Throughout his campaign, the KMT’s Hou has insisted that the elections were about “peace vs. war.” At the same time, he promised to bolster the island’s defense and restart dialogue with Beijing as part of his so-called 3D strategy of deterrence, dialogue, de-escalation. In contrast, Lai’s campaign stressed that the elections were about “democracy vs. autocracy.”
All three candidates said they were committed to the status quo in cross-Strait relations, claiming they were open to dialogue and communication with Beijing. In an August 2023 Bloomberg interview, DPP’s Lai said: “We don’t want to be enemies; we can be friends. And we would love to see China enjoy democracy and freedom – just like us. As long as there is parity and dignity, our door is always open.”
He added that until China renounces the use of force against Taiwan, the island must strengthen its military capacity and “stand shoulder to shoulder with democracies to effectively deter the threats from China and secure stability in the Indo-Pacific region.
Taiwan’s Global Significance
Taiwan’s geostrategic location in the heart of the Indo-Pacific, a region where roughly two thirds of the world’s container ships transit and where China has become increasingly assertive, makes it clear that the outcome of the elections has global implications. As the world economy rapidly digitalizes, its reliance on semiconductors will grow, 60 percent of which are produced in Taiwan, with over 90 percent of the most advanced chips being made on the island.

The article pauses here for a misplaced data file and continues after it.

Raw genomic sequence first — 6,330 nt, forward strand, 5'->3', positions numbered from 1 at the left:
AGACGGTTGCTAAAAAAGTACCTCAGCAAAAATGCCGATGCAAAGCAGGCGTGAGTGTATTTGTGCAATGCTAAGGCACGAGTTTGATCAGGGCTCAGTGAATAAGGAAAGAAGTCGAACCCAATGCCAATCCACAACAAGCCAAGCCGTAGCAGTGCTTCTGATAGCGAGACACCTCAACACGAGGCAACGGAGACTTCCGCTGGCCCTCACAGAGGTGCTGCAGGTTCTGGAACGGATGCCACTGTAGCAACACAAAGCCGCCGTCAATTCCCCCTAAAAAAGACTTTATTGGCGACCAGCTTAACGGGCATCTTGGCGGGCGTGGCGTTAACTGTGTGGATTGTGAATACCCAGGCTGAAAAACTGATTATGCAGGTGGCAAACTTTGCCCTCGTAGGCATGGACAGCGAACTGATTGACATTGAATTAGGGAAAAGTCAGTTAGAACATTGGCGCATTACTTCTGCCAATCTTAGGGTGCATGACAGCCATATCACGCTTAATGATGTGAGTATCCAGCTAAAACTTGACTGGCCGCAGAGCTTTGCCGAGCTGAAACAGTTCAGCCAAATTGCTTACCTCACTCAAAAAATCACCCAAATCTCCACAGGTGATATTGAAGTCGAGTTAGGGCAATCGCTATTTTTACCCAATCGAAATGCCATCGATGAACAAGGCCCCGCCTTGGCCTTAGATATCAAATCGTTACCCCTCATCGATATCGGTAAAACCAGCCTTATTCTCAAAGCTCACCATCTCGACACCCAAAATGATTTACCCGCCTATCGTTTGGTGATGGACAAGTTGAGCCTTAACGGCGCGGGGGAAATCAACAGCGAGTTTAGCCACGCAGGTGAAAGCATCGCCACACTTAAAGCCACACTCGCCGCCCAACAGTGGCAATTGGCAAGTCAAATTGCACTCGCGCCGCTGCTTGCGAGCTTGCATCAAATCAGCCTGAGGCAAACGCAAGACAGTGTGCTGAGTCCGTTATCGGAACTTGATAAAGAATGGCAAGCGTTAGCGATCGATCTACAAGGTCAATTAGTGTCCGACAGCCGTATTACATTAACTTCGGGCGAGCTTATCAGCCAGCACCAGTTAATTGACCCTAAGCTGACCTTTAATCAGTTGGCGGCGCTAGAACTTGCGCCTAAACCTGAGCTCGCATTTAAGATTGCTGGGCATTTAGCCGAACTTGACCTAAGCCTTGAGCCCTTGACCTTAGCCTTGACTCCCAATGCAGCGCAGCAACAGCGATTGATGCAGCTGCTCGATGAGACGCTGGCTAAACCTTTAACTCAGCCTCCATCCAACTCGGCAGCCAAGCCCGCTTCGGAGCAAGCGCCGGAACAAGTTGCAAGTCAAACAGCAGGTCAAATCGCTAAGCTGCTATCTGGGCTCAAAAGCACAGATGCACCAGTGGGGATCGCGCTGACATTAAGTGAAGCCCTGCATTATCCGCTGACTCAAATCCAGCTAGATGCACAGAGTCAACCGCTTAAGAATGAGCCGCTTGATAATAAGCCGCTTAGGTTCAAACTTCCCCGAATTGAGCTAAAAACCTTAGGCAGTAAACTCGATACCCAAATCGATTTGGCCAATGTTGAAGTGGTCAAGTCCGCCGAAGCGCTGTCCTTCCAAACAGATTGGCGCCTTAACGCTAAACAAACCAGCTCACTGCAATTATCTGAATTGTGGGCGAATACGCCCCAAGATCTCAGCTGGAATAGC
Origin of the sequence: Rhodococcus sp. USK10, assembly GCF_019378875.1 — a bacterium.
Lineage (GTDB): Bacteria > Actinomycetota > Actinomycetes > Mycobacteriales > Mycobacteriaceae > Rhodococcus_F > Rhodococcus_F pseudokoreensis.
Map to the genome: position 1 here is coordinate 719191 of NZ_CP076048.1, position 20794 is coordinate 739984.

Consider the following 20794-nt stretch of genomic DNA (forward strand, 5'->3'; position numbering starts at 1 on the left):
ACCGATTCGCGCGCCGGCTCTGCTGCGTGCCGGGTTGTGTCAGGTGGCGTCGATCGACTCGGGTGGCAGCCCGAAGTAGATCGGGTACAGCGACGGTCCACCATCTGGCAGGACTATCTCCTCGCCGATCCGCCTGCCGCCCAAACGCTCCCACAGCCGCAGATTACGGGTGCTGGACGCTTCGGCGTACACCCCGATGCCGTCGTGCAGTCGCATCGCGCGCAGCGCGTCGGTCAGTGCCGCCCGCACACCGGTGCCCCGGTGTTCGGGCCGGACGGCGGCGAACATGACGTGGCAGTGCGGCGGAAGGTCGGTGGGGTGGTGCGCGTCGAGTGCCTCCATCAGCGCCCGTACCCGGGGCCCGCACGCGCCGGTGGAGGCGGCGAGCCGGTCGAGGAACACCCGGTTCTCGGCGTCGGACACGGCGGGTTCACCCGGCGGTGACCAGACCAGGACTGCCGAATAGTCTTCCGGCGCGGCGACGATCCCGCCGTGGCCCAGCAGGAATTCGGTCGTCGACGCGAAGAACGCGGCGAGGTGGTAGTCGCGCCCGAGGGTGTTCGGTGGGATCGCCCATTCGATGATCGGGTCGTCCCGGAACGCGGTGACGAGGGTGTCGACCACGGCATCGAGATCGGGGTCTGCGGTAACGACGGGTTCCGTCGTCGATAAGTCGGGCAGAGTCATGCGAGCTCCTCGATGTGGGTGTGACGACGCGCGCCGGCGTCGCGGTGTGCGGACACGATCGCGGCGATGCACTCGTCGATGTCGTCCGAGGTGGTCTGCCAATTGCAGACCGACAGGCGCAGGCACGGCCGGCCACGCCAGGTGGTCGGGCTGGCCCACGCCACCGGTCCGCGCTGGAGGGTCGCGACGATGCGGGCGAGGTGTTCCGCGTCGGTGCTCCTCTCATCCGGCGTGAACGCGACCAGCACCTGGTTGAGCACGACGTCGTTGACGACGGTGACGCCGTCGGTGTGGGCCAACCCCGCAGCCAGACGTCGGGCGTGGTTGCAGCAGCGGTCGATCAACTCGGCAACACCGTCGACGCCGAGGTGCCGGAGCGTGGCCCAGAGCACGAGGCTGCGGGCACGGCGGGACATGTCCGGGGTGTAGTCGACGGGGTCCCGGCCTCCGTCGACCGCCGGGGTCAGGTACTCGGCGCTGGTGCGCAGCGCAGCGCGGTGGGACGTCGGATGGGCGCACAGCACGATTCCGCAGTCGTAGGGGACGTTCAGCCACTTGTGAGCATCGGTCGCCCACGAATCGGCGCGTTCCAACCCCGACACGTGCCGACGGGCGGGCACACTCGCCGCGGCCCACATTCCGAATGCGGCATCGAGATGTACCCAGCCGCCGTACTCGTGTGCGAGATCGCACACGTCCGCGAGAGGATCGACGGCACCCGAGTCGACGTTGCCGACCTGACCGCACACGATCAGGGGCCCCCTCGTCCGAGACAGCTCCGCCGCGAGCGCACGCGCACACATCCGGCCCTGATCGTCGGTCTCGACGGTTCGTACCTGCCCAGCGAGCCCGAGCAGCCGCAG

Yet, in light of Beijing’s hostility to Taiwan’s commitment to democratic values, democracies across the globe have reason to be worried about more than just their corporate interests. The January elections saw an assertive China become more assertive. In 2021, Chinese leader Xi Jinping said that “resolving the Taiwan question and realizing China’s complete reunification is a historic mission and an unshakable commitment” of the CCP. Reacting to the election, China’s Foreign Ministry issued a statement, stressing: “The Taiwan question is China’s internal affair. Whatever changes take place in Taiwan, the basic fact that there is only one China in the world and Taiwan is part of China will not change.”